On Black Friday, my wife and I went to the Spectrum Theatre in Albany to see the 1:50 showing of the new Steven Spielberg movie Lincoln. It was sold out! That hasn’t happened to me since the original Star Wars. We bought tickets for the 3:15 show and were advised to be back by 2:45.
We bought some hot chocolate, then went to a charming little toy store/food emporium. By the time we got back to the theater, there was this long line. I assumed it was to buy tickets; no, the 3:15 was SOLD OUT, and the line was for the ticket holders, which included us, fortunately. Also, the 6:25 showing that night also sold out, we noted as we left.
I was glad to have seen a recent interview with Doris Kearns Goodwin, author of Team of Rivals, the Lincoln book upon which the movie was based. I wasn’t as surprised by the relatively high-pitched voice that Lincoln (the extraordinary Daniel Day-Lewis) had. All that he had lived through, the secession, the war, and the death of a son all wore on him so that General Grant said that he had aged ten years in the past 12 months. Yet, despite all that, he could be very funny!
I wonder if the 10% of the critics on Rotten Tomatoes who DIDN’T like the movie thought it was boring, etc. I think they may have had different expectations. It is, above all, a political movie, based in the first four months of 1865. Lincoln has been re-elected President. A number of Democrats in the House of Representatives have been defeated, but are in a lame-duck session. Can Lincoln get the 13th Amendment, to abolish slavery, through the House? And how will that affect the chances for peace in that great civil war?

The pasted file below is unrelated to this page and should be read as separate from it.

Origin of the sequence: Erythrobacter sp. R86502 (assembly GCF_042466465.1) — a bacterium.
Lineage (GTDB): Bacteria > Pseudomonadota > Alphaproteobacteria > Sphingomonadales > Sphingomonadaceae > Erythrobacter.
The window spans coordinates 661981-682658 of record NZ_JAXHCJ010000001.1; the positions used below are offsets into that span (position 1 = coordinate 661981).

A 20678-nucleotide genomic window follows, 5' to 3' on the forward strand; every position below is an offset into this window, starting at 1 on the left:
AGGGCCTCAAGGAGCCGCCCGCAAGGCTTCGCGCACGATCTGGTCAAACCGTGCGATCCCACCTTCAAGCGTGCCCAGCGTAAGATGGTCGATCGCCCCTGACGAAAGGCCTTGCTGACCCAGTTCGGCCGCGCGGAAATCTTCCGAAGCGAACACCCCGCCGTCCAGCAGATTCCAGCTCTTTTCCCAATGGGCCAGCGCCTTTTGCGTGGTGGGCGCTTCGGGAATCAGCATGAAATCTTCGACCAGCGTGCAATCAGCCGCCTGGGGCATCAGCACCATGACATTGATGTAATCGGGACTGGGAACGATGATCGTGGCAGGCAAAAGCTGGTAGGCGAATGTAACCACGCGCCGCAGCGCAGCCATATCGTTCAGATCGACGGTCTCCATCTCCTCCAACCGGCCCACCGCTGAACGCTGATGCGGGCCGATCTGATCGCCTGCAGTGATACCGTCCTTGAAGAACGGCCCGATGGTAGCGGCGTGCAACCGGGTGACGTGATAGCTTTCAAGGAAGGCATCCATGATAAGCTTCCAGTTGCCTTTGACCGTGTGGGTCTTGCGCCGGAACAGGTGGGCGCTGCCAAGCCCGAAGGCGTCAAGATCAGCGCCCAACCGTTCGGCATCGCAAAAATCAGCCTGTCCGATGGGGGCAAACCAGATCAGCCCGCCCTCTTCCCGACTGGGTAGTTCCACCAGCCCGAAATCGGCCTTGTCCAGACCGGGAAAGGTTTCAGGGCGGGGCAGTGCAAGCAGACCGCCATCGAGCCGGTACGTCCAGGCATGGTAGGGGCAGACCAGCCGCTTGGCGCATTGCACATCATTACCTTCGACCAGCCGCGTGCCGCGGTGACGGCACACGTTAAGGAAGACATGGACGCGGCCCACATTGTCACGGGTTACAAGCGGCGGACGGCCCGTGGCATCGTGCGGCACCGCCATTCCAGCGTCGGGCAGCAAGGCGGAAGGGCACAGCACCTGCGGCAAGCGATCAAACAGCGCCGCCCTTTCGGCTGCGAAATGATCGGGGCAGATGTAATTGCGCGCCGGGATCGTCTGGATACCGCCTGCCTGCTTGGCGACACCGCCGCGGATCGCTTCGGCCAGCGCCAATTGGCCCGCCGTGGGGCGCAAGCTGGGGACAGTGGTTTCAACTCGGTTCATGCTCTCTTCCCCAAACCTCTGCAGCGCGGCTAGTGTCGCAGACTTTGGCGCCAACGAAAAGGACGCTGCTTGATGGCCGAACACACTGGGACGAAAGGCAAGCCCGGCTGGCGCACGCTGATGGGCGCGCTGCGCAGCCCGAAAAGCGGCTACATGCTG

For the most part, it didn’t feel like a Spielberg movie. I can’t explain that exactly, except to note that the second scene in the movie, involving people quoting Lincoln, to Lincoln, did have a Spielberg “feel”.
Great appearance by Sally Field as a haunted Mary Todd Lincoln, a role she noted recently that she had to fight for; Lincoln was older than Mary, who he called Molly, but Day-Lewis is a bit younger than Field. Also, there were stellar roles by David Strathairn as William Seward, Tommy Lee Jones as Thaddeus Stevens, and others. I must admit that the character James Spader played didn’t seem all that different from his role on Boston Legal.
Will this film become the definitive Lincoln biopic? It may very well do so. People cried, and applauded at the end of the film. I liked it a lot.